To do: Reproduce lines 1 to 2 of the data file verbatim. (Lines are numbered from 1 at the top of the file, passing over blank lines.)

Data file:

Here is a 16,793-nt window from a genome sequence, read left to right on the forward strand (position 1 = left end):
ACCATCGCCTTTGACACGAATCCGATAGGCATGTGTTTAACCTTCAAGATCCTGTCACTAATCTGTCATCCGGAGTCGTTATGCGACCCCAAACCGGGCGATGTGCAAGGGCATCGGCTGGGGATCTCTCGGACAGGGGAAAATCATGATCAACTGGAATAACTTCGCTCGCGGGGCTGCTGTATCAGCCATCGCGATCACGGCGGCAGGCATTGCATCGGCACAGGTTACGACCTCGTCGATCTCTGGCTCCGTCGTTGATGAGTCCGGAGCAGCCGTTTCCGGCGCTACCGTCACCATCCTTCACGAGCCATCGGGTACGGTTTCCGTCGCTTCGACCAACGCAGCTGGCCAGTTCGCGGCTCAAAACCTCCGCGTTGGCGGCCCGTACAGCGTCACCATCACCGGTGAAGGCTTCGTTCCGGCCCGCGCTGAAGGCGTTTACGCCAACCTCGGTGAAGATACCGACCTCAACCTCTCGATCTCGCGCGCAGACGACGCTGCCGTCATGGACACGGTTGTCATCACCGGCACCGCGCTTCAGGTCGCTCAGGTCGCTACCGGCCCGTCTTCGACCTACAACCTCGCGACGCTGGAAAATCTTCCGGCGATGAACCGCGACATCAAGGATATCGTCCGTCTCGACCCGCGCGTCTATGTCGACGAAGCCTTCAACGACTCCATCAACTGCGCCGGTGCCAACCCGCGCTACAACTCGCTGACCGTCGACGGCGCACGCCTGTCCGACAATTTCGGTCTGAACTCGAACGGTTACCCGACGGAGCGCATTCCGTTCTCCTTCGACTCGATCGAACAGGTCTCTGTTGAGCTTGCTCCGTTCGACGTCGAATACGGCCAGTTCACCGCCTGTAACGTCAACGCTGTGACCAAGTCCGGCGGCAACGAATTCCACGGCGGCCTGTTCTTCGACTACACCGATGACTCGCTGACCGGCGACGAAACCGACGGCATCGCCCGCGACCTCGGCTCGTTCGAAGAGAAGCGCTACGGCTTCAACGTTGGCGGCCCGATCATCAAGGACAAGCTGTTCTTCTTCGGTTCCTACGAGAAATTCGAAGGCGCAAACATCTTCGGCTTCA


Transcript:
Here is a 16,793-nt window from a genome sequence, read left to right on the forward strand (position 1 = left end):
ACCATCGCCTTTGACACGAATCCGATAGGCATGTGTTTAACCTTCAAGATCCTGTCACTAATCTGTCATCCGGAGTCGTTATGCGACCCCAAACCGGGCGATGTGCAAGGGCATCGGCTGGGGATCTCTCGGACAGGGGAAAATCATGATCAACTGGAATAACTTCGCTCGCGGGGCTGCTGTATCAGCCATCGCGATCACGGCGGCAGGCATTGCATCGGCACAGGTTACGACCTCGTCGATCTCTGGCTCCGTCGTTGATGAGTCCGGAGCAGCCGTTTCCGGCGCTACCGTCACCATCCTTCACGAGCCATCGGGTACGGTTTCCGTCGCTTCGACCAACGCAGCTGGCCAGTTCGCGGCTCAAAACCTCCGCGTTGGCGGCCCGTACAGCGTCACCATCACCGGTGAAGGCTTCGTTCCGGCCCGCGCTGAAGGCGTTTACGCCAACCTCGGTGAAGATACCGACCTCAACCTCTCGATCTCGCGCGCAGACGACGCTGCCGTCATGGACACGGTTGTCATCACCGGCACCGCGCTTCAGGTCGCTCAGGTCGCTACCGGCCCGTCTTCGACCTACAACCTCGCGACGCTGGAAAATCTTCCGGCGATGAACCGCGACATCAAGGATATCGTCCGTCTCGACCCGCGCGTCTATGTCGACGAAGCCTTCAACGACTCCATCAACTGCGCCGGTGCCAACCCGCGCTACAACTCGCTGACCGTCGACGGCGCACGCCTGTCCGACAATTTCGGTCTGAACTCGAACGGTTACCCGACGGAGCGCATTCCGTTCTCCTTCGACTCGATCGAACAGGTCTCTGTTGAGCTTGCTCCGTTCGACGTCGAATACGGCCAGTTCACCGCCTGTAACGTCAACGCTGTGACCAAGTCCGGCGGCAACGAATTCCACGGCGGCCTGTTCTTCGACTACACCGATGACTCGCTGACCGGCGACGAAACCGACGGCATCGCCCGCGACCTCGGCTCGTTCGAAGAGAAGCGCTACGGCTTCAACGTTGGCGGCCCGATCATCAAGGACAAGCTGTTCTTCTTCGGTTCCTACGAGAAATTCGAAGGCGCAAACATCTTCGGCTTCA